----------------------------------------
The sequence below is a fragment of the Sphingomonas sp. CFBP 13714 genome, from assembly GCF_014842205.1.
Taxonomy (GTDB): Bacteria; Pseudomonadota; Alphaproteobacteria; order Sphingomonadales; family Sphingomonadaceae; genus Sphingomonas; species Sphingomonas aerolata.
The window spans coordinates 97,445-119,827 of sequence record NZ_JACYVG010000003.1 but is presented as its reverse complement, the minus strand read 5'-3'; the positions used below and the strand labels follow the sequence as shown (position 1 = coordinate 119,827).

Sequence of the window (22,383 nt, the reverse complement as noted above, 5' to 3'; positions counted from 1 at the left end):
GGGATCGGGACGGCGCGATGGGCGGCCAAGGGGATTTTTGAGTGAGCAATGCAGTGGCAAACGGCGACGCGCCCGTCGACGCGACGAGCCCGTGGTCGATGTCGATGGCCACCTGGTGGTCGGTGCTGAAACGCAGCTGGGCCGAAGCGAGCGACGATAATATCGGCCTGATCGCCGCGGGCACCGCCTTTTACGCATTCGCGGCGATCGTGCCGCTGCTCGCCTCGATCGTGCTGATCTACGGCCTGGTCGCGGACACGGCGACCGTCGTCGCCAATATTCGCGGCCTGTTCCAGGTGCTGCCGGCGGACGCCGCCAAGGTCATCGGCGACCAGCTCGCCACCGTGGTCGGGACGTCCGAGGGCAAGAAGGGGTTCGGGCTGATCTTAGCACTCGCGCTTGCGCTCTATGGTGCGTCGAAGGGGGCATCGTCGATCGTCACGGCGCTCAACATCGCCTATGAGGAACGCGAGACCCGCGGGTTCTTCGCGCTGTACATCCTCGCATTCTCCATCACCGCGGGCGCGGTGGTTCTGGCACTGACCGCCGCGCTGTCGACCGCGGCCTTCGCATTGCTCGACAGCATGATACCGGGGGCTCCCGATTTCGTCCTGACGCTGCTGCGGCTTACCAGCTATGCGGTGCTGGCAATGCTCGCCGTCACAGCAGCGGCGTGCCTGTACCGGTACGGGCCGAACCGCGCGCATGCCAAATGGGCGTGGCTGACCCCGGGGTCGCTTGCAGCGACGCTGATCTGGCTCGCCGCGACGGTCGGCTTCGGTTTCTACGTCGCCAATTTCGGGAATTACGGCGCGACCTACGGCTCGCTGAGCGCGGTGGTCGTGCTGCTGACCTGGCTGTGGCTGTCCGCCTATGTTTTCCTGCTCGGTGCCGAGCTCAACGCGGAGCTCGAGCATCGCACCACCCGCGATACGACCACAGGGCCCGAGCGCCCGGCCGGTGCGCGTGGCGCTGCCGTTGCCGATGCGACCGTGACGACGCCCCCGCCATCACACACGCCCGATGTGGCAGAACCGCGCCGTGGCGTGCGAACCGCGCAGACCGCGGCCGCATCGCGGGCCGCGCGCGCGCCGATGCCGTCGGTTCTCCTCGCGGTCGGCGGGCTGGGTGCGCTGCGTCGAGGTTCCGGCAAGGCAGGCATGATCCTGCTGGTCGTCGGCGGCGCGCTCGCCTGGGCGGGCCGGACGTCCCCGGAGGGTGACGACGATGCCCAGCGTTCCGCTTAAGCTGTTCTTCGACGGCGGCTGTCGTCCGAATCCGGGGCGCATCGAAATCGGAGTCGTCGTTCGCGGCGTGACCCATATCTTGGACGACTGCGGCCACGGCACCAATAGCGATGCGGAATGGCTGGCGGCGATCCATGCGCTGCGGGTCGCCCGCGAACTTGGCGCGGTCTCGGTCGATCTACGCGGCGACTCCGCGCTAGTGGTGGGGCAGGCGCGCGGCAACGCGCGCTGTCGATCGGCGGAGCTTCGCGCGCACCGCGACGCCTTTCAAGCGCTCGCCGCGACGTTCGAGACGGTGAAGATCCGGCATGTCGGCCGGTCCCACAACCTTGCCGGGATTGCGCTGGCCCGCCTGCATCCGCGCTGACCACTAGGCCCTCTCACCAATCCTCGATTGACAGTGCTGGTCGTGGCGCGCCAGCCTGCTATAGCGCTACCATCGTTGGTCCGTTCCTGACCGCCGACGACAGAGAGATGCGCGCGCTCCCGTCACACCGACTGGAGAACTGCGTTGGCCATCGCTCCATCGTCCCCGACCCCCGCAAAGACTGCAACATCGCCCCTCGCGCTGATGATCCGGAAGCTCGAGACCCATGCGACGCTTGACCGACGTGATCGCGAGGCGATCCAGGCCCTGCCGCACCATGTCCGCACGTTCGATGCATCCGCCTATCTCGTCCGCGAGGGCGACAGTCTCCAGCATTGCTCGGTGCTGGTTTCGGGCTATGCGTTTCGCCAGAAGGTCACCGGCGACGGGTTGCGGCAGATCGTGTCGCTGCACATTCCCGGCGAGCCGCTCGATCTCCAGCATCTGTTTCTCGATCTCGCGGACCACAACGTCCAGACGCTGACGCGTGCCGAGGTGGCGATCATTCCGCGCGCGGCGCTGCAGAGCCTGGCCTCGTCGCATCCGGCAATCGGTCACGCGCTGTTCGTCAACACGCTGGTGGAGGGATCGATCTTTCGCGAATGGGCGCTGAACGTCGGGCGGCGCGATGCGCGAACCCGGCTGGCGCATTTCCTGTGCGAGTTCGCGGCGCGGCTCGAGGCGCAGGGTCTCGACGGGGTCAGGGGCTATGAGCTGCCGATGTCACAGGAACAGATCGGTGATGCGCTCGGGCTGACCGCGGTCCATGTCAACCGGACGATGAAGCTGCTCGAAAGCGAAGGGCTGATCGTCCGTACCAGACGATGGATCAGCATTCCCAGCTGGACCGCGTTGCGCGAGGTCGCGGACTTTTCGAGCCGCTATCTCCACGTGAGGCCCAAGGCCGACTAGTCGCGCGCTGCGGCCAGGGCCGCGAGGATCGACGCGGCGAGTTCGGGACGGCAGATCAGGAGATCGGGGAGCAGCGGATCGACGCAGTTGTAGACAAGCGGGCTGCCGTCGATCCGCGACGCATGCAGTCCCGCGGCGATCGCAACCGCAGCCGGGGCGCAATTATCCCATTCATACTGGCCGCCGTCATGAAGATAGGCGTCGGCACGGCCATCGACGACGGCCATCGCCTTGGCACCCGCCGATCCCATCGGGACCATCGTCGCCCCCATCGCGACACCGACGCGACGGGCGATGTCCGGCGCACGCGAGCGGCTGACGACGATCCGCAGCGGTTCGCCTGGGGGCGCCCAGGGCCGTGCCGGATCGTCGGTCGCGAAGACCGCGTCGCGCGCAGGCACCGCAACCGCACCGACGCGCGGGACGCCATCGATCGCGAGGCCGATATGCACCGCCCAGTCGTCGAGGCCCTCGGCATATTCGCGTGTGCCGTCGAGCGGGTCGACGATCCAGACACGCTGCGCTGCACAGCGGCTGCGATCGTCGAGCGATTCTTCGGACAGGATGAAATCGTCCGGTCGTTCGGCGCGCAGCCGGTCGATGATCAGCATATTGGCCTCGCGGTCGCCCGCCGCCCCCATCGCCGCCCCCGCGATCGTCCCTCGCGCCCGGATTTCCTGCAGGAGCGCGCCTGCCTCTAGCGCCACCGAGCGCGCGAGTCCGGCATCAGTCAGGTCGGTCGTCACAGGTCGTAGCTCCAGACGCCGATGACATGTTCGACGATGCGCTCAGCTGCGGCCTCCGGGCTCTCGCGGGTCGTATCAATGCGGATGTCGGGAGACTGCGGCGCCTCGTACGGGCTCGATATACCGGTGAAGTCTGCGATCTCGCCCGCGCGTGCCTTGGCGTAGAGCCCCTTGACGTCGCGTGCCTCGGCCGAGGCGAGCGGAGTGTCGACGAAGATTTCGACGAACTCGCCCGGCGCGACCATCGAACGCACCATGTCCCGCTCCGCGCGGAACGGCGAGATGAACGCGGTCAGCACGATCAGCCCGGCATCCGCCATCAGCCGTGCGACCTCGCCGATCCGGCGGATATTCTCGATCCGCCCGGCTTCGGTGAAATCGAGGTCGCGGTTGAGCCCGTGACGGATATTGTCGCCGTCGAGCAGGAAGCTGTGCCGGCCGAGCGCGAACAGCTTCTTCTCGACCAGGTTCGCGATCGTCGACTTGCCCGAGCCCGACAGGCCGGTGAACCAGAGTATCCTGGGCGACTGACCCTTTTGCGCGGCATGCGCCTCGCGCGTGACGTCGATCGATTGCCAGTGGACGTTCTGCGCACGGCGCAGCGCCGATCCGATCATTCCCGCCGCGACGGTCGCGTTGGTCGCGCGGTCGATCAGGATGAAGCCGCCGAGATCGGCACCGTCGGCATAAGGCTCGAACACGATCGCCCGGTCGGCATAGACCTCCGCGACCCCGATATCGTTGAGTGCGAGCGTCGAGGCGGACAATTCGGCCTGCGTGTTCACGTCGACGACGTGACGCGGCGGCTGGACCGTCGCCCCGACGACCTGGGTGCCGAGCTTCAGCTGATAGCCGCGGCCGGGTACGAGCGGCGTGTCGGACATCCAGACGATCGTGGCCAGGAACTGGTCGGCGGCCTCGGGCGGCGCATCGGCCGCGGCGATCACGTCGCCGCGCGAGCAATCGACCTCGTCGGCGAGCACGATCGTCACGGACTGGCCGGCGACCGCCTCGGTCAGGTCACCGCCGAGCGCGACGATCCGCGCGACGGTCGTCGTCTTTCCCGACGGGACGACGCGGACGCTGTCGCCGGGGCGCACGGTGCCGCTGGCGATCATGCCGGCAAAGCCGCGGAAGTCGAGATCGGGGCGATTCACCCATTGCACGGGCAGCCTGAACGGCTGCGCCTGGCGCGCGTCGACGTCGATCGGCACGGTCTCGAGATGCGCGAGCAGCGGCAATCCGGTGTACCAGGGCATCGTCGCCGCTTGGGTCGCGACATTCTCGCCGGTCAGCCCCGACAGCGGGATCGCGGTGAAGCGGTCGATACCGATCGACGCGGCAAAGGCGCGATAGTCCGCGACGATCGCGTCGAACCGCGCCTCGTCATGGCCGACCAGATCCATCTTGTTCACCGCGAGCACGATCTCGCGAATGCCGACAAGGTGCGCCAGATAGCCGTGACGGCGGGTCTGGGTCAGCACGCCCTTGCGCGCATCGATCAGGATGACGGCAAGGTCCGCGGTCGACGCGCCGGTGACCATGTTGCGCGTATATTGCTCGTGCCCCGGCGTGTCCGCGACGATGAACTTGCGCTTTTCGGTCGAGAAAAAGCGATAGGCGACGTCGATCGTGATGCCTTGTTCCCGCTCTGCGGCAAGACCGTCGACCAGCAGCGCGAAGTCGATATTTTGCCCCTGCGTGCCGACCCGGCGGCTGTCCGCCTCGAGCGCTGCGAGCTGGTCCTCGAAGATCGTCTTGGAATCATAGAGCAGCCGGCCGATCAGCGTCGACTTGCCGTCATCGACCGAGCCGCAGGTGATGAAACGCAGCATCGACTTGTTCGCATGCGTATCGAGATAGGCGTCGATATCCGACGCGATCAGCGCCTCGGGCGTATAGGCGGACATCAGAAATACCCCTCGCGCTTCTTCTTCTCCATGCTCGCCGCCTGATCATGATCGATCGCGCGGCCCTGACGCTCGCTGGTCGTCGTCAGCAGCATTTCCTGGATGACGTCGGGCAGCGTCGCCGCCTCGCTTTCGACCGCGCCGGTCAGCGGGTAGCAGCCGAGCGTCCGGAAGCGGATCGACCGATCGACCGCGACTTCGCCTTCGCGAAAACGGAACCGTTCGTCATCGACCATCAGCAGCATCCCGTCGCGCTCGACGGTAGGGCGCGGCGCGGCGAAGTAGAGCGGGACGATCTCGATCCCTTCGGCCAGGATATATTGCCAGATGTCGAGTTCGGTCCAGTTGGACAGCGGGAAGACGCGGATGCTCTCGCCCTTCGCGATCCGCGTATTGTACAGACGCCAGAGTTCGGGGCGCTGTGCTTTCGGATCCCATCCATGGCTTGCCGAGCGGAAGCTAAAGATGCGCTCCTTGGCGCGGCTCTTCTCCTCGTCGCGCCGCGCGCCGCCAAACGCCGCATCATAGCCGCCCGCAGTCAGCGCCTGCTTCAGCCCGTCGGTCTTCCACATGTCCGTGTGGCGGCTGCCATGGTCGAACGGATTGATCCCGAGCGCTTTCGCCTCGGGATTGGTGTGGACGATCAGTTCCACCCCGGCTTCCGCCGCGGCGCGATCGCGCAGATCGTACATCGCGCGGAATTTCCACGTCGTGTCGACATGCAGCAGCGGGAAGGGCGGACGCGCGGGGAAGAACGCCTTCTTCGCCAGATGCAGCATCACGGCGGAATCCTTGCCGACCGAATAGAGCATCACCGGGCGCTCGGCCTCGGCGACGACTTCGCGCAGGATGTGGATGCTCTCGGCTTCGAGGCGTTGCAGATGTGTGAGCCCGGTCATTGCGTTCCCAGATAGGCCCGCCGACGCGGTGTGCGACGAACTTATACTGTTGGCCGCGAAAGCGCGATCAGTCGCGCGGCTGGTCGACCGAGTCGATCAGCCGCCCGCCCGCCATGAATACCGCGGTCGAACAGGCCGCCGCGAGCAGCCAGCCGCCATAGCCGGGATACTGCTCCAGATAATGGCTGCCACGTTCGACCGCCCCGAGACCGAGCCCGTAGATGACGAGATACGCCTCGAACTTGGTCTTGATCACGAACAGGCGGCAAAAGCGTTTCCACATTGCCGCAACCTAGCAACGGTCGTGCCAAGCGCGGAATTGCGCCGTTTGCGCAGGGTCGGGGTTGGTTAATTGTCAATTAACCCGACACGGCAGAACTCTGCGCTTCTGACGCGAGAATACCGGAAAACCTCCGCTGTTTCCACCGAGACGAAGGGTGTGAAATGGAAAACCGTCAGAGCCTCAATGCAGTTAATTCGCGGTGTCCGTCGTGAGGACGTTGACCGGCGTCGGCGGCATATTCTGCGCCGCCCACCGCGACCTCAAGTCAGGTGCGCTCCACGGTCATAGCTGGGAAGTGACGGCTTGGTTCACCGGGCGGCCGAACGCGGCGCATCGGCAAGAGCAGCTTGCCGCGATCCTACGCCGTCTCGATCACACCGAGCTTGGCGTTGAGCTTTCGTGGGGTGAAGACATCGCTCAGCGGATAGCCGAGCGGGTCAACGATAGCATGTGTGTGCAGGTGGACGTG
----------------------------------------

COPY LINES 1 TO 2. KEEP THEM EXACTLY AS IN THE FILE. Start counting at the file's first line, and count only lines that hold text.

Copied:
The sequence below is a fragment of the Sphingomonas sp. CFBP 13714 genome, from assembly GCF_014842205.1.
Taxonomy (GTDB): Bacteria; Pseudomonadota; Alphaproteobacteria; order Sphingomonadales; family Sphingomonadaceae; genus Sphingomonas; species Sphingomonas aerolata.